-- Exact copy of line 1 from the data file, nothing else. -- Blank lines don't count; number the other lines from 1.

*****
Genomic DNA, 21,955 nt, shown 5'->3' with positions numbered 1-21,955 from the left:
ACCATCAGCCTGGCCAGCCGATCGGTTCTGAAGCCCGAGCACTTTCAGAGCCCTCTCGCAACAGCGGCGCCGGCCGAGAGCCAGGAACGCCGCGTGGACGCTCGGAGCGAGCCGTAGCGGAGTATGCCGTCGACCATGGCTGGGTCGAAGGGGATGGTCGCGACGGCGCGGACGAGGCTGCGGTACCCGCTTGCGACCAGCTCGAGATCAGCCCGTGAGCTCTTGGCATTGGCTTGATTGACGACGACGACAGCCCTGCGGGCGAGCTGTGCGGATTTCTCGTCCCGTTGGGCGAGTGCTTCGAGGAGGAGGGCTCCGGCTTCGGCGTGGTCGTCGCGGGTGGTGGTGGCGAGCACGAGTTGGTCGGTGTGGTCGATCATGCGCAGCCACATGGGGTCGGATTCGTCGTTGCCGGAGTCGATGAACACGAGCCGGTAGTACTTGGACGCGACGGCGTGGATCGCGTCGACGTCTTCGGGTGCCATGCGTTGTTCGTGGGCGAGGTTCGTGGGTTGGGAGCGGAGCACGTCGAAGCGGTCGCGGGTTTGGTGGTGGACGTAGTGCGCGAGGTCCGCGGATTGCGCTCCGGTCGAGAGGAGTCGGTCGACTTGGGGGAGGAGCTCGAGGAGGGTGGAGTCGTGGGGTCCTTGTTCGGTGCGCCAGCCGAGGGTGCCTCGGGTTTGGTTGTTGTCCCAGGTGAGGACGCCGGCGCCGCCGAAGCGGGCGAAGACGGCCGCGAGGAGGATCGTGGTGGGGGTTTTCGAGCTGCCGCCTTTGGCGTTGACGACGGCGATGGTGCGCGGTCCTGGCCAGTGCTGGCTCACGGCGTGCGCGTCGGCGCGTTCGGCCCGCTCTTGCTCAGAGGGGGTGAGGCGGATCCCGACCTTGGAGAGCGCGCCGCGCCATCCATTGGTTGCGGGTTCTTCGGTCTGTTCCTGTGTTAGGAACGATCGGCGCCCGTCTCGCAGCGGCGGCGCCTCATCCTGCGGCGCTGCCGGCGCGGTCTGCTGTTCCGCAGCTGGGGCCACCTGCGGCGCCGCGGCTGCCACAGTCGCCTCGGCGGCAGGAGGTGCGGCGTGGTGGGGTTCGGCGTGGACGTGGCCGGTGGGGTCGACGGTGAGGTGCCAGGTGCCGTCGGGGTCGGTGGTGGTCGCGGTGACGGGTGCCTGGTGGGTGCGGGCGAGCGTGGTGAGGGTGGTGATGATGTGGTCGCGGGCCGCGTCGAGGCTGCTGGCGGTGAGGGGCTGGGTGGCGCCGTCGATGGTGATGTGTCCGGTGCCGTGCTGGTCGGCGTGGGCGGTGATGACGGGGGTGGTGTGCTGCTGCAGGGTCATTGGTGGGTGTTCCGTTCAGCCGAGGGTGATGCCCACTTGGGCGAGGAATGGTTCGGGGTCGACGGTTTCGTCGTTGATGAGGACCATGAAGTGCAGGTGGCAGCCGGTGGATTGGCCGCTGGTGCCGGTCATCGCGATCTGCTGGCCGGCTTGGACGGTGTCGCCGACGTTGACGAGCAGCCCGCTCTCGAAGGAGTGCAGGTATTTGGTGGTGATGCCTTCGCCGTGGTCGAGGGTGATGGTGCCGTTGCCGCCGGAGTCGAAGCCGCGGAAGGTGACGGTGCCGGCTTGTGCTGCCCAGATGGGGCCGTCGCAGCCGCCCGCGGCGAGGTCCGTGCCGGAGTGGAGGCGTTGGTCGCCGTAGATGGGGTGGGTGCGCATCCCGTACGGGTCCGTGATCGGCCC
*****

Genomic DNA, 21,955 nt, shown 5'->3' with positions numbered 1-21,955 from the left: